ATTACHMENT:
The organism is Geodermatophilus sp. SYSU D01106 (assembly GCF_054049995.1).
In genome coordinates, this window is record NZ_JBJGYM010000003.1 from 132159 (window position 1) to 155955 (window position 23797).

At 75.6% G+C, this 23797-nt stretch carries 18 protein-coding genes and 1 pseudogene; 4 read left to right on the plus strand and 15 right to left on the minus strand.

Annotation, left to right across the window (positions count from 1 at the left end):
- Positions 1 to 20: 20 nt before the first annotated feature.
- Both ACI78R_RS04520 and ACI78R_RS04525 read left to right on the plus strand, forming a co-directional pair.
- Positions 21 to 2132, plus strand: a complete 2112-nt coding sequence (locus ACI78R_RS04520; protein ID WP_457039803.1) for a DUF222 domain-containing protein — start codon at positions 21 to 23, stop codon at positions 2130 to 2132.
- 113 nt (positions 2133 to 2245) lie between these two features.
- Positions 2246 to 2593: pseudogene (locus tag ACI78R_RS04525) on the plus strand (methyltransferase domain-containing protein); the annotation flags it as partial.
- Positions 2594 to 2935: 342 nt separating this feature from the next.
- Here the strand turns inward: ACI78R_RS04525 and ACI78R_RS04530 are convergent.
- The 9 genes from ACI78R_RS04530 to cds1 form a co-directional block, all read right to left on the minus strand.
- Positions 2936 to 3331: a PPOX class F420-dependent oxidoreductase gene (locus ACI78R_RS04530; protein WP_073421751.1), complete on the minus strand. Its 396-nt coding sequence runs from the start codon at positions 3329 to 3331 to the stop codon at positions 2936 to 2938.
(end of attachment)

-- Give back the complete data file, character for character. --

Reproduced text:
The organism is Geodermatophilus sp. SYSU D01106 (assembly GCF_054049995.1).
In genome coordinates, this window is record NZ_JBJGYM010000003.1 from 132159 (window position 1) to 155955 (window position 23797).

At 75.6% G+C, this 23797-nt stretch carries 18 protein-coding genes and 1 pseudogene; 4 read left to right on the plus strand and 15 right to left on the minus strand.

Annotation, left to right across the window (positions count from 1 at the left end):
- Positions 1 to 20: 20 nt before the first annotated feature.
- Both ACI78R_RS04520 and ACI78R_RS04525 read left to right on the plus strand, forming a co-directional pair.
- Positions 21 to 2132, plus strand: a complete 2112-nt coding sequence (locus ACI78R_RS04520; protein ID WP_457039803.1) for a DUF222 domain-containing protein — start codon at positions 21 to 23, stop codon at positions 2130 to 2132.
- 113 nt (positions 2133 to 2245) lie between these two features.
- Positions 2246 to 2593: pseudogene (locus tag ACI78R_RS04525) on the plus strand (methyltransferase domain-containing protein); the annotation flags it as partial.
- Positions 2594 to 2935: 342 nt separating this feature from the next.
- Here the strand turns inward: ACI78R_RS04525 and ACI78R_RS04530 are convergent.
- The 9 genes from ACI78R_RS04530 to cds1 form a co-directional block, all read right to left on the minus strand.
- Positions 2936 to 3331: a PPOX class F420-dependent oxidoreductase gene (locus ACI78R_RS04530; protein WP_073421751.1), complete on the minus strand. Its 396-nt coding sequence runs from the start codon at positions 3329 to 3331 to the stop codon at positions 2936 to 2938.